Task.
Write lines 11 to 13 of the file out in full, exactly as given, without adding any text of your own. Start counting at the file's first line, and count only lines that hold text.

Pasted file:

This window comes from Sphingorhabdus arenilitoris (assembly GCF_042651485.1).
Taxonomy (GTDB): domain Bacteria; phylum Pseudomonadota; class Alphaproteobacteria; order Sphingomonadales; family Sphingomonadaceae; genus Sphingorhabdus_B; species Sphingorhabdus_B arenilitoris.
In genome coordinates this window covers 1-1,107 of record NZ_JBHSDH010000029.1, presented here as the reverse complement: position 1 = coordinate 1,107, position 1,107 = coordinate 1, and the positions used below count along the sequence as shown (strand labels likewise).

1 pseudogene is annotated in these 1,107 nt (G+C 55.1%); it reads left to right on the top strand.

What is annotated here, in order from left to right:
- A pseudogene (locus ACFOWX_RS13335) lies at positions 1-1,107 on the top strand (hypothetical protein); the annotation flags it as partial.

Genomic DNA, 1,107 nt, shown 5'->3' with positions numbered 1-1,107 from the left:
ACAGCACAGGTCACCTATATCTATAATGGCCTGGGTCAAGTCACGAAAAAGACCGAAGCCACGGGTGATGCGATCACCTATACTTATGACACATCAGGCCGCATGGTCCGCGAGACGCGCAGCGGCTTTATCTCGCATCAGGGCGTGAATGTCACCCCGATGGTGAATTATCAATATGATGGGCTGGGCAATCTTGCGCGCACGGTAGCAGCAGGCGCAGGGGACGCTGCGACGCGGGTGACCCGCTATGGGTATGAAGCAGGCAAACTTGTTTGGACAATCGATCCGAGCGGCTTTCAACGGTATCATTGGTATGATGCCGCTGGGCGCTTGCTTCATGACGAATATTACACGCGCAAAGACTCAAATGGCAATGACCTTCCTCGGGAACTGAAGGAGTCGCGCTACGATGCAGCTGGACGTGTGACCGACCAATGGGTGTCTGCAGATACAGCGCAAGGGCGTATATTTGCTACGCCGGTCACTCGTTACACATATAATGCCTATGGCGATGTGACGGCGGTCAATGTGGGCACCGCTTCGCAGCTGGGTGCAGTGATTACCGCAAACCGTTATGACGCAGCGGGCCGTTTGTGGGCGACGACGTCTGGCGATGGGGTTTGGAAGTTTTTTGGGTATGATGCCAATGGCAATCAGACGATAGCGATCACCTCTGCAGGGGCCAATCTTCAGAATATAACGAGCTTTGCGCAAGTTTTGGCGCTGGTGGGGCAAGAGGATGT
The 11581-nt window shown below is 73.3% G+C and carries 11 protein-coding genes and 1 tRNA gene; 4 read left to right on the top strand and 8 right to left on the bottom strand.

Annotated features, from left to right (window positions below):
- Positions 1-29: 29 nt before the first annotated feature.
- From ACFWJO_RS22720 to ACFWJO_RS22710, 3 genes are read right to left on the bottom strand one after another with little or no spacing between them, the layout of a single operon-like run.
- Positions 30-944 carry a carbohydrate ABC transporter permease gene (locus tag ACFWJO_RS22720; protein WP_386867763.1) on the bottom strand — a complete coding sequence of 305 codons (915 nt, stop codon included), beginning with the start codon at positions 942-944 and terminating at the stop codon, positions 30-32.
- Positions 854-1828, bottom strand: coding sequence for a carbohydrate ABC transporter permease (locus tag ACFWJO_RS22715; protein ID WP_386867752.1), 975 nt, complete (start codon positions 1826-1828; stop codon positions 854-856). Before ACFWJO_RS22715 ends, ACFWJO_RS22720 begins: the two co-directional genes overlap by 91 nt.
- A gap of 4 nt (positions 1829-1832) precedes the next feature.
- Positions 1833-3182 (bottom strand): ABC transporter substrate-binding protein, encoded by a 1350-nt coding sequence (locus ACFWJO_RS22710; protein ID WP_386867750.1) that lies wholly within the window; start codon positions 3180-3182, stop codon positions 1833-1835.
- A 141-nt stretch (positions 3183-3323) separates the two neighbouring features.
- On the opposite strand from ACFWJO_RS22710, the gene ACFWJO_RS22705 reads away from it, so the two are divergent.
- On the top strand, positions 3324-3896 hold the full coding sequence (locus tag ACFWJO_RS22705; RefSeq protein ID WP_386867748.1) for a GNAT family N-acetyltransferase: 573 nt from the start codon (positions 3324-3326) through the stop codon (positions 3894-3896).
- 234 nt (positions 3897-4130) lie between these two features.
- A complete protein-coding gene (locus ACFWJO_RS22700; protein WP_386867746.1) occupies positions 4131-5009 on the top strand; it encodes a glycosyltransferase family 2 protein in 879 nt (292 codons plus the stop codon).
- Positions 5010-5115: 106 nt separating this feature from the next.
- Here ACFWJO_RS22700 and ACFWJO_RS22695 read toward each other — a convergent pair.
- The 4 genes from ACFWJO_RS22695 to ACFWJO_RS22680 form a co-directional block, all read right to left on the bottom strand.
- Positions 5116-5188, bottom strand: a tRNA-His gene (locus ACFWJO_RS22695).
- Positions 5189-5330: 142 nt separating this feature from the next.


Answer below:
- Positions 1-29: 29 nt before the first annotated feature.
- From ACFWJO_RS22720 to ACFWJO_RS22710, 3 genes are read right to left on the bottom strand one after another with little or no spacing between them, the layout of a single operon-like run.
- Positions 30-944 carry a carbohydrate ABC transporter permease gene (locus tag ACFWJO_RS22720; protein WP_386867763.1) on the bottom strand — a complete coding sequence of 305 codons (915 nt, stop codon included), beginning with the start codon at positions 942-944 and terminating at the stop codon, positions 30-32.